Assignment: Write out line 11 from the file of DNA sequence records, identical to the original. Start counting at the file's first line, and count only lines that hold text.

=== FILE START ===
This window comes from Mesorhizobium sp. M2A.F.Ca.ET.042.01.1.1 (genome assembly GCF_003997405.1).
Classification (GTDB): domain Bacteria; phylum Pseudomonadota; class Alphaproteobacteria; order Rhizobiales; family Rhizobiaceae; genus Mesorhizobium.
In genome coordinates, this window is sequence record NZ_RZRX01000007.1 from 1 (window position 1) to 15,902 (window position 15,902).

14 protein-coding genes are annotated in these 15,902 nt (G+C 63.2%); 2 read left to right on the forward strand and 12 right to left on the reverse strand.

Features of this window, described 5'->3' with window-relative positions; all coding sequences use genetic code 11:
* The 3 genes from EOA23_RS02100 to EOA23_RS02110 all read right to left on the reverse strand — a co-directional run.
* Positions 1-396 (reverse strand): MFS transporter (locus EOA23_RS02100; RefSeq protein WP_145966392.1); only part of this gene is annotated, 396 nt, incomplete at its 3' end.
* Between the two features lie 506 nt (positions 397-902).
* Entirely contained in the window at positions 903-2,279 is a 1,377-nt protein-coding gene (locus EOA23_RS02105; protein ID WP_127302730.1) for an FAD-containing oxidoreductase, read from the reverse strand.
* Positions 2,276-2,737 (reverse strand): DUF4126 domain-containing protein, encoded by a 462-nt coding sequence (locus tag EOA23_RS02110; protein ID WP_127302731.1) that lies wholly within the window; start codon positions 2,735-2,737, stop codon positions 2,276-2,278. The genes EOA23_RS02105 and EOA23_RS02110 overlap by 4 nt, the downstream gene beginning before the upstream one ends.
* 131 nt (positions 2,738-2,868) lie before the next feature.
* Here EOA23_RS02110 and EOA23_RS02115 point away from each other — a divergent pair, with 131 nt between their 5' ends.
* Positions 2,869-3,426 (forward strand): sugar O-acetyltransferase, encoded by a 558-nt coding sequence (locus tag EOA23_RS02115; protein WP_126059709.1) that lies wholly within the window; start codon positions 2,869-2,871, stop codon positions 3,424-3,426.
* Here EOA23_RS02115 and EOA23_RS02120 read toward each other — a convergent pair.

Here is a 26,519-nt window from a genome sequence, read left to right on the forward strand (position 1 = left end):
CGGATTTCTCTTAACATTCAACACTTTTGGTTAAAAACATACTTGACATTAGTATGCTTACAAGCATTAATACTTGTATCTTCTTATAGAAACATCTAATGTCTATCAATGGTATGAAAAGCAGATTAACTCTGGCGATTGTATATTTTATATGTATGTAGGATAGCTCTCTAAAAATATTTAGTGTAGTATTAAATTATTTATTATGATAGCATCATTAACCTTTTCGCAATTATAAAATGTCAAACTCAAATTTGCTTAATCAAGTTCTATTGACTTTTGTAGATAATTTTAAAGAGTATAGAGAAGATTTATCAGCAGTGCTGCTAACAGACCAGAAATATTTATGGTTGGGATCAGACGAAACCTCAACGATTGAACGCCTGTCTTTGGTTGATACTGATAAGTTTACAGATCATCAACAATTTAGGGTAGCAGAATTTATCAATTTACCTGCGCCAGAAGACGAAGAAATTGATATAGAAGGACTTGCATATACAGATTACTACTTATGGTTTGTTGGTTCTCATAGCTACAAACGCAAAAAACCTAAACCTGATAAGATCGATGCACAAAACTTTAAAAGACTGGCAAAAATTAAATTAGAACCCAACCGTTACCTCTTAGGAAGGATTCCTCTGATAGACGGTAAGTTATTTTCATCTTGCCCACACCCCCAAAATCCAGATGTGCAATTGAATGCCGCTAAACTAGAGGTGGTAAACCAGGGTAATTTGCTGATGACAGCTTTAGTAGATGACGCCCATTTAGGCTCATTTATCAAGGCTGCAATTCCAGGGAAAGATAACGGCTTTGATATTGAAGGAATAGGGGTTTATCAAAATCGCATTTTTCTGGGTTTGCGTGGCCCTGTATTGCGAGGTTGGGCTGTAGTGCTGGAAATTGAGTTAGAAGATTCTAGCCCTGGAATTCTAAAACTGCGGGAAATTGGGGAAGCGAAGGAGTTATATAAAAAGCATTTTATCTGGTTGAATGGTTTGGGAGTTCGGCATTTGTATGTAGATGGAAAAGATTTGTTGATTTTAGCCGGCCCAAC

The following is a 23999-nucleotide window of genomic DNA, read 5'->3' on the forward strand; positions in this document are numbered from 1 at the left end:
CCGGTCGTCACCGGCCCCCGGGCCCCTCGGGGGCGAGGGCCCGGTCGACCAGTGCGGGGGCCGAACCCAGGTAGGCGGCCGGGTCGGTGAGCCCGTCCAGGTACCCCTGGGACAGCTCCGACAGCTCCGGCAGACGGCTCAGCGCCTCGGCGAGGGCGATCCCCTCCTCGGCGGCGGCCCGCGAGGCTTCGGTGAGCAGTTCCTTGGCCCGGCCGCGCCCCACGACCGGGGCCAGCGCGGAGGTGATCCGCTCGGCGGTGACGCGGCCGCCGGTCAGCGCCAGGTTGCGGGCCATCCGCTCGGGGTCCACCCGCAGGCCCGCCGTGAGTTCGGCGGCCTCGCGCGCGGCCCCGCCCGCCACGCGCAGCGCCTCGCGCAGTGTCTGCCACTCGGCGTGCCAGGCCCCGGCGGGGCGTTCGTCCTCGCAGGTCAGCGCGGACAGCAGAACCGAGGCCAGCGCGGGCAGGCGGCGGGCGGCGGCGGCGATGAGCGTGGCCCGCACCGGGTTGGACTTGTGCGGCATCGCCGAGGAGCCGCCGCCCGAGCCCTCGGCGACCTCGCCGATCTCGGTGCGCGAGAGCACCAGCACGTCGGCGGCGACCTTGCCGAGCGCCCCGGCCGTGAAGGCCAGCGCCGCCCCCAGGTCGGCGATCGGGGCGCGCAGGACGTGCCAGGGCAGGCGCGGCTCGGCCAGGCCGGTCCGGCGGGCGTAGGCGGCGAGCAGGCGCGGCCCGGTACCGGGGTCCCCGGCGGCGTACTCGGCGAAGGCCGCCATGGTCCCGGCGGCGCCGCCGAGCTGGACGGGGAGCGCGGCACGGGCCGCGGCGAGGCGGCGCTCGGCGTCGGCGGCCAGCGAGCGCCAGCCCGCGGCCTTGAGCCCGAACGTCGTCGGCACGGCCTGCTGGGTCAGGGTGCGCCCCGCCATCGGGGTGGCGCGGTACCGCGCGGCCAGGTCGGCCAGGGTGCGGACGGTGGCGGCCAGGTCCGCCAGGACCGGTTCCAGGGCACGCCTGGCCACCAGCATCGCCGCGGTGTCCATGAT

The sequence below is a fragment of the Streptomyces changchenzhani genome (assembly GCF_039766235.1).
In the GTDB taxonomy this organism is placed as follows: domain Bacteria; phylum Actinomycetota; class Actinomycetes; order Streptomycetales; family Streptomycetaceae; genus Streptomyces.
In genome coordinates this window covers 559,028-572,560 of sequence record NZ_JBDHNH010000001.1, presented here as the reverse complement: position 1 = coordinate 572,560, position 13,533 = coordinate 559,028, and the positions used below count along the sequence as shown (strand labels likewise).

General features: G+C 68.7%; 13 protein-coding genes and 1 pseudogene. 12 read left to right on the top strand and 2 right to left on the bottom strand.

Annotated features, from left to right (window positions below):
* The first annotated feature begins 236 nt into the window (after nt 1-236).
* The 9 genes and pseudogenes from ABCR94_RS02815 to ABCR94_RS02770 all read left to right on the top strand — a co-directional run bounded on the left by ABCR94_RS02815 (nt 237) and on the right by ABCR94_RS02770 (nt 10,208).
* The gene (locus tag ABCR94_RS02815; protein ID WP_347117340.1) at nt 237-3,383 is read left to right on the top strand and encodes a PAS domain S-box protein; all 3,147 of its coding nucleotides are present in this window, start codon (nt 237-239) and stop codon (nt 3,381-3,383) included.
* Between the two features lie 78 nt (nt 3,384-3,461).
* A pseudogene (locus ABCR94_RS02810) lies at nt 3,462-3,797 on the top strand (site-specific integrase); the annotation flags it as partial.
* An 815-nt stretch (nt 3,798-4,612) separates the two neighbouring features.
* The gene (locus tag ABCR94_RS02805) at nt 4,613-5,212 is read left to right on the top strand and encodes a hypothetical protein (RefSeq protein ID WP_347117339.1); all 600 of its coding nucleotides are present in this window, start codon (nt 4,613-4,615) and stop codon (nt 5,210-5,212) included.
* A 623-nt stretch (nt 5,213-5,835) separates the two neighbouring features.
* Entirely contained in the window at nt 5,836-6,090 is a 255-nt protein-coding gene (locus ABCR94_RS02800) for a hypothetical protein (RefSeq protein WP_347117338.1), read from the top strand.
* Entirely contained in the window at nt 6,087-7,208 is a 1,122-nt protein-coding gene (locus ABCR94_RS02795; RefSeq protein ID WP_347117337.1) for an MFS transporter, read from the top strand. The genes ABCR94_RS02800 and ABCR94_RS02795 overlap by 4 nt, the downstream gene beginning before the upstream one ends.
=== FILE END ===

* 131 nt (positions 2,738-2,868) lie before the next feature.